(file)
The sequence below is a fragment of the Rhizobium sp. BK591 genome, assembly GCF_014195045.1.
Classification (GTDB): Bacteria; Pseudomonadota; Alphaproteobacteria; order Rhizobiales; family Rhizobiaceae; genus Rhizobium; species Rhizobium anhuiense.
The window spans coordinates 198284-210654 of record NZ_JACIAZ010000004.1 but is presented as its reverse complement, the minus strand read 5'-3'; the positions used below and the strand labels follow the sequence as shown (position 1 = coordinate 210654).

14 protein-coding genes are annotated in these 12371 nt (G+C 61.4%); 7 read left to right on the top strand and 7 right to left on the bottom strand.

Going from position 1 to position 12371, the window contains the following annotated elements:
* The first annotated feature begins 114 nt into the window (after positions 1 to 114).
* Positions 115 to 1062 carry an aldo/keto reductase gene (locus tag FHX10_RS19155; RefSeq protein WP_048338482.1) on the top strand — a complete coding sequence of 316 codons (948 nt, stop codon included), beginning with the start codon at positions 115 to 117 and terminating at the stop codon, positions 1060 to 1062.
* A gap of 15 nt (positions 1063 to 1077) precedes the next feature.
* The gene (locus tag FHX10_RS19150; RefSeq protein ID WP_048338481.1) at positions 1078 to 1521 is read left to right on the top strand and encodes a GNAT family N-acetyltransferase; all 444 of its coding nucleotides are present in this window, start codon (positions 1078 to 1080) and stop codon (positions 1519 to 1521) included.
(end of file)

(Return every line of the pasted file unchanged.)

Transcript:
The sequence below is a fragment of the Rhizobium sp. BK591 genome, assembly GCF_014195045.1.
Classification (GTDB): Bacteria; Pseudomonadota; Alphaproteobacteria; order Rhizobiales; family Rhizobiaceae; genus Rhizobium; species Rhizobium anhuiense.
The window spans coordinates 198284-210654 of record NZ_JACIAZ010000004.1 but is presented as its reverse complement, the minus strand read 5'-3'; the positions used below and the strand labels follow the sequence as shown (position 1 = coordinate 210654).

14 protein-coding genes are annotated in these 12371 nt (G+C 61.4%); 7 read left to right on the top strand and 7 right to left on the bottom strand.

Going from position 1 to position 12371, the window contains the following annotated elements:
* The first annotated feature begins 114 nt into the window (after positions 1 to 114).
* Positions 115 to 1062 carry an aldo/keto reductase gene (locus tag FHX10_RS19155; RefSeq protein WP_048338482.1) on the top strand — a complete coding sequence of 316 codons (948 nt, stop codon included), beginning with the start codon at positions 115 to 117 and terminating at the stop codon, positions 1060 to 1062.
* A gap of 15 nt (positions 1063 to 1077) precedes the next feature.
* The gene (locus tag FHX10_RS19150; RefSeq protein ID WP_048338481.1) at positions 1078 to 1521 is read left to right on the top strand and encodes a GNAT family N-acetyltransferase; all 444 of its coding nucleotides are present in this window, start codon (positions 1078 to 1080) and stop codon (positions 1519 to 1521) included.